Mercury Rising 鳯女

Politics, life, and other things that matter

Keystone no longer economically viable?

Posted by Charles II on November 13, 2014

I wouldn’t let up on the pressure to stop the pipeline and others which carry bitumen, but…Tim Mullaney, CNBC:

As Congress rushes to approve the long-delayed Keystone XL pipeline, it is questionable whether or not the project will make as much of a difference as proponents expect. Since June, crude oil has declined by 28 percent, pushing the price that oil from new wells in Canada may command below what the expected cost will be to produce it.

The so-called “heavy oil” extracted from sand in Alberta, which the proposed pipeline would carry to Nebraska, en route to refineries on the Gulf Coast, will cost between $85 and $110 to produce, depending on which drilling technology is used, according to a report in July by the Canadian Energy Research Institute, a nonprofit whose work is often cited by Keystone proponents. West Texas Intermediate crude oil traded today at $76.67.

The all-of-the-above strategy has brought so much carbon online–and helped to bring solar and wind to commercialization– that heavy oil is no longer cost competitive. It would be really fitting if Keystone were approved and TransCanada folded due to low oil prices. But we need to keep pushing to help that outcome.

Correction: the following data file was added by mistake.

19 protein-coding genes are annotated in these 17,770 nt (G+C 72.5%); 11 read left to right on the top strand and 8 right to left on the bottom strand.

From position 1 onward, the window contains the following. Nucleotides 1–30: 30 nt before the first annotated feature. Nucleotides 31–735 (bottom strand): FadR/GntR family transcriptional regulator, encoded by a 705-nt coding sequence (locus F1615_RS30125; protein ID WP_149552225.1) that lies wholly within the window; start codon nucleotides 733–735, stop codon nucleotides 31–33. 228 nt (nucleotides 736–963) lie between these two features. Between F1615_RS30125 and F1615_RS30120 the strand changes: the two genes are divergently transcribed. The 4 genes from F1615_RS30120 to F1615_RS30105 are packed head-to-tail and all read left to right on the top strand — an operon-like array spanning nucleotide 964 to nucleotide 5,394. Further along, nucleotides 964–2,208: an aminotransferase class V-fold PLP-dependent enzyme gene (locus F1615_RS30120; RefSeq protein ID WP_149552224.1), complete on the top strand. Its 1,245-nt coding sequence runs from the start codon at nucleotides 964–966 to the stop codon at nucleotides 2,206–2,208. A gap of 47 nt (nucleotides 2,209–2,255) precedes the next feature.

One Response to “Keystone no longer economically viable?”

  1. Dang, all the things I miss when I’m away from my computer for a day! I saw that CNBC article too and was rushing over here to post about it, but you beat me to it.

    I’ve been saying for years that the Keystone XL would never get built, for the reasons the CNBC piece mentions and a few others. Statoil recently all but bailed from Keystone XL, and China’s economic slowdown, coupled with a growth in its domestic solar and wind power installations, is causing reduced demand for both oil and coal.

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